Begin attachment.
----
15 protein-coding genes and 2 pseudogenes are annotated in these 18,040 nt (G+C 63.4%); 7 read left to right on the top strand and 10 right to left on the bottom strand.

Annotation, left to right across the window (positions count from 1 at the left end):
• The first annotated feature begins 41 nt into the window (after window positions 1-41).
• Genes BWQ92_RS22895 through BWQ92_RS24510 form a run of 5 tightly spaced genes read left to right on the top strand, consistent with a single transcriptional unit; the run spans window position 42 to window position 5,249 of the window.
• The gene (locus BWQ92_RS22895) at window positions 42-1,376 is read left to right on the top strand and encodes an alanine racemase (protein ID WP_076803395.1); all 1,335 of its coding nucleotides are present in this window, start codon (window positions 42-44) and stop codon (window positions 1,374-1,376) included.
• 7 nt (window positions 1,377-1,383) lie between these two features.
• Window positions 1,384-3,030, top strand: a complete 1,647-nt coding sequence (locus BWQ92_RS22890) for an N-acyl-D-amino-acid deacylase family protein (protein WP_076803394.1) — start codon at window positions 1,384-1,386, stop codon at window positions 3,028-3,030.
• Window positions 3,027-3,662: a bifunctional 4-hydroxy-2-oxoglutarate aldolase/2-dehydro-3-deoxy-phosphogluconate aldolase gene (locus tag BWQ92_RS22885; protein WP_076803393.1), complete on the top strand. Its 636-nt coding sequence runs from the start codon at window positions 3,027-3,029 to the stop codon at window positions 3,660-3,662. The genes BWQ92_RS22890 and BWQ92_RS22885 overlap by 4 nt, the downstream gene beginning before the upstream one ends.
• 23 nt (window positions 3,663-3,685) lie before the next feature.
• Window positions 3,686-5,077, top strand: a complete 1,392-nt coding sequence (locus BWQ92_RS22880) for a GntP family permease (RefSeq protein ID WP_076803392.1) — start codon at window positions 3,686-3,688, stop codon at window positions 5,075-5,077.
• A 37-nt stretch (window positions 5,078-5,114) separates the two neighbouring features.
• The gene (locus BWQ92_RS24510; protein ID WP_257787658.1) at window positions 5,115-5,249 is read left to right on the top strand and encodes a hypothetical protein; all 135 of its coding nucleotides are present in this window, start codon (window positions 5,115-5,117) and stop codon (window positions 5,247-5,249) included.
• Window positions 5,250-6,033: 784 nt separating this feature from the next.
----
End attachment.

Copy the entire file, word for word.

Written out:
15 protein-coding genes and 2 pseudogenes are annotated in these 18,040 nt (G+C 63.4%); 7 read left to right on the top strand and 10 right to left on the bottom strand.

Annotation, left to right across the window (positions count from 1 at the left end):
• The first annotated feature begins 41 nt into the window (after window positions 1-41).
• Genes BWQ92_RS22895 through BWQ92_RS24510 form a run of 5 tightly spaced genes read left to right on the top strand, consistent with a single transcriptional unit; the run spans window position 42 to window position 5,249 of the window.
• The gene (locus BWQ92_RS22895) at window positions 42-1,376 is read left to right on the top strand and encodes an alanine racemase (protein ID WP_076803395.1); all 1,335 of its coding nucleotides are present in this window, start codon (window positions 42-44) and stop codon (window positions 1,374-1,376) included.
• 7 nt (window positions 1,377-1,383) lie between these two features.
• Window positions 1,384-3,030, top strand: a complete 1,647-nt coding sequence (locus BWQ92_RS22890) for an N-acyl-D-amino-acid deacylase family protein (protein WP_076803394.1) — start codon at window positions 1,384-1,386, stop codon at window positions 3,028-3,030.
• Window positions 3,027-3,662: a bifunctional 4-hydroxy-2-oxoglutarate aldolase/2-dehydro-3-deoxy-phosphogluconate aldolase gene (locus tag BWQ92_RS22885; protein WP_076803393.1), complete on the top strand. Its 636-nt coding sequence runs from the start codon at window positions 3,027-3,029 to the stop codon at window positions 3,660-3,662. The genes BWQ92_RS22890 and BWQ92_RS22885 overlap by 4 nt, the downstream gene beginning before the upstream one ends.
• 23 nt (window positions 3,663-3,685) lie before the next feature.
• Window positions 3,686-5,077, top strand: a complete 1,392-nt coding sequence (locus BWQ92_RS22880) for a GntP family permease (RefSeq protein ID WP_076803392.1) — start codon at window positions 3,686-3,688, stop codon at window positions 5,075-5,077.
• A 37-nt stretch (window positions 5,078-5,114) separates the two neighbouring features.
• The gene (locus BWQ92_RS24510; protein ID WP_257787658.1) at window positions 5,115-5,249 is read left to right on the top strand and encodes a hypothetical protein; all 135 of its coding nucleotides are present in this window, start codon (window positions 5,115-5,117) and stop codon (window positions 5,247-5,249) included.
• Window positions 5,250-6,033: 784 nt separating this feature from the next.